Microsoft wants to unite APAC governments with cybersecurity council

US software vendor pulls together 15 policy makers from seven Asia-Pacific markets, including Indonesia, Singapore, and South Korea, to form a cybersecurity executive council that it hopes will exchange threat intelligence and resources in a "timely and open manner".
Written by Eileen Yu, Senior Contributing Editor

Microsoft has galvanised policy makers across seven Asia-Pacific markets, including Singapore and Indonesia, in a bid to facilitate the sharing of threat intelligence and resources amongst their respective public sector. The US software vendor says "collective" efforts across the region are critical in combating cybersecurity threats, which are inevitable in an increasingly interconnected world.

It noted that Asia-Pacific saw malware and ransomware attacks at higher frequencies, clocking 1.6 and 1.7 times higher, respectively. than the global average. Citing numbers from its 2019 threat report, Microsoft said developing markets such as Indonesia, India, and Sri Lanka were most vulnerable to such threats that year. 

It added that cybercrime not only resulted in financial losses and brought down operations, but also posed risks to national security and eroded trust in digital economies. 

Stressing the need to band together to more effectively combat cybercrime, Microsoft said Monday it launched the Asia-Pacific Public Sector Cyber Security Executive Council to unify policy makers from government and state agencies. The goal here was to establish communications between these organisations and facilitate the sharing of best practices. This, it hoped, would drive the exchange of threat intelligence and technology in a "timely and open manner", and better position the region in its response to cyber attacks. 

It said 15 policy makers from Singapore, Indonesia, South Korea, Malaysia, Thailand, Brunei, and the Philippines had joined the council, which would be supported by Microsoft's cybersecurity experts. The vendor said members would meet virtually every quarter to establish a "continuous" sharing of information on cyber threats and cybersecurity products.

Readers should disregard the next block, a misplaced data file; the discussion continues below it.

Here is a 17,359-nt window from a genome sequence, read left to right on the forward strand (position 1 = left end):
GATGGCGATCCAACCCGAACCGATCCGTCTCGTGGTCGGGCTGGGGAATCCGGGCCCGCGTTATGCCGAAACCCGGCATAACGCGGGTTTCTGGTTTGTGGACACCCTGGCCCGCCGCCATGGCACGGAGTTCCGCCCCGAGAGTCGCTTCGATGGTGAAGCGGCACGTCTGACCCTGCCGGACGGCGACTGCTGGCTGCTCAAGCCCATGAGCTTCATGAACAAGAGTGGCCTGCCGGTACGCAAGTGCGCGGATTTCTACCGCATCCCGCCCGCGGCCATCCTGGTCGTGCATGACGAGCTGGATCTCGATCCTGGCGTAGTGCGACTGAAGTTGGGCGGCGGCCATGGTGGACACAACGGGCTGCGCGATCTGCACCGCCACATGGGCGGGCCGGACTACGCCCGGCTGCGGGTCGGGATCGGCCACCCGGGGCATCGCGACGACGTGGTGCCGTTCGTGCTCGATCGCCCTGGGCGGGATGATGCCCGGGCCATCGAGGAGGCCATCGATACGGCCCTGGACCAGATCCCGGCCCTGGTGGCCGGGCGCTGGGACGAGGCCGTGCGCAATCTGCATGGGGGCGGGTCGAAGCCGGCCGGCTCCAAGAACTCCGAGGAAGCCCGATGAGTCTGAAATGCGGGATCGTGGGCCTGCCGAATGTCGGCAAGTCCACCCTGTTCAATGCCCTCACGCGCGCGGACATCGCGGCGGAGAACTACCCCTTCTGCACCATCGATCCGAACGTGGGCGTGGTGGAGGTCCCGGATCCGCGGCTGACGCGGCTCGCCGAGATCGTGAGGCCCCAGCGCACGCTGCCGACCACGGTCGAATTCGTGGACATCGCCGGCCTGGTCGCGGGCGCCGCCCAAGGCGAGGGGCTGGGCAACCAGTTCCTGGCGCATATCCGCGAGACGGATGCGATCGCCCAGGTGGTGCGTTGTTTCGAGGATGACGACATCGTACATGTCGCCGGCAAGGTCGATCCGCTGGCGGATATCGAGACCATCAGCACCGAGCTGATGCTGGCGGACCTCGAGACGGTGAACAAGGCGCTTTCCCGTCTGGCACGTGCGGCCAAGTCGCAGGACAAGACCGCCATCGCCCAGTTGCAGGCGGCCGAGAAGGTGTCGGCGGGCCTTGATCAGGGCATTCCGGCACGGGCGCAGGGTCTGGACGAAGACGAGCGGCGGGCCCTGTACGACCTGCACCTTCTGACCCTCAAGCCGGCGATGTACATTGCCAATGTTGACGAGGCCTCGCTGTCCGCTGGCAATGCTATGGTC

Three of the council's founding members are from Malaysia, Korea, and Thailand. Microsoft, however, did not say which government agencies or nations the remaining policy makers were from. It said only that members included "government leaders, policymakers, regulators, and industry stakeholders".

Asked for more details, a spokesperson told ZDNet these roles included deputy chief executives, commissioners, and secretarial generals, but would not offer further information on the government agencies. She added that the council's focus spanned all segments within the public sector, including healthcare, transport, energy, finance, and education.

And while there had been several recent attacks targeting OT (operational technology) systems, such as the US Colonial Pipeline, she said the group would look to support members' response to threats across their ecosystem. This would likely encompass efforts to increase awareness around areas such as the BadAlloc vulnerability, as well as facilitate discussions on critical issues including CIIs (critical information infrastructures) and zero trust security.  

On how the council planned to work with other regional efforts such as the Asean Ministerial Conference on Cybersecurity, the Microsoft spokesperson would only say that no single organisation had all the answers. "The intent of the council is to provide a platform, working with cybersecurity stakeholders and the ecosystem to partner and collaborate--from government agencies, industry leaders and practitioners, to policy makers, regulators, and the business community," she said.

According to Microsoft, council members would be part of a forum that comprised the vendor's "ecosystem of cybersecurity industry advisors". This would give them access to its security certification training, workshops, and hands-on lab sessions. The aim here was to enhance digital and cybersecurity skills in the participating nations, Microsoft said. 

It noted that with most technology infrastructure owned and operated by private companies, it was critical that governments formed coalitions with technology companies to drive cyberdefense strategies and safeguard the region against attackers.

Yun Chang Hee, principle researcher of National Information Society Agency Korea's AI and future strategy centre, said: "The collective intelligence amongst the Asia-Pacific nations is paramount to jointly share best practices and strategies that will enable us to resolve cybersecurity challenges at a faster pace, and a more proactive manner. 

"With similar threat landscapes, this partnership will ensure that we are steps ahead of the perpetrators, establishing higher standards for the cybersecurity ecosystem," Yun said.

National Cybersecurity Agency Thailand's group captain and acting Deputy Secretary General, Amorn Chomchoey, added: "The cybersecurity executive council is an instrumental platform for collaboration between our nations. The stronger relationships we will forge via this council will enable us to anticipate threats as early as possible, prevent them before the effects of cybercrime evolves into another 'pandemic' for the cyberworld."


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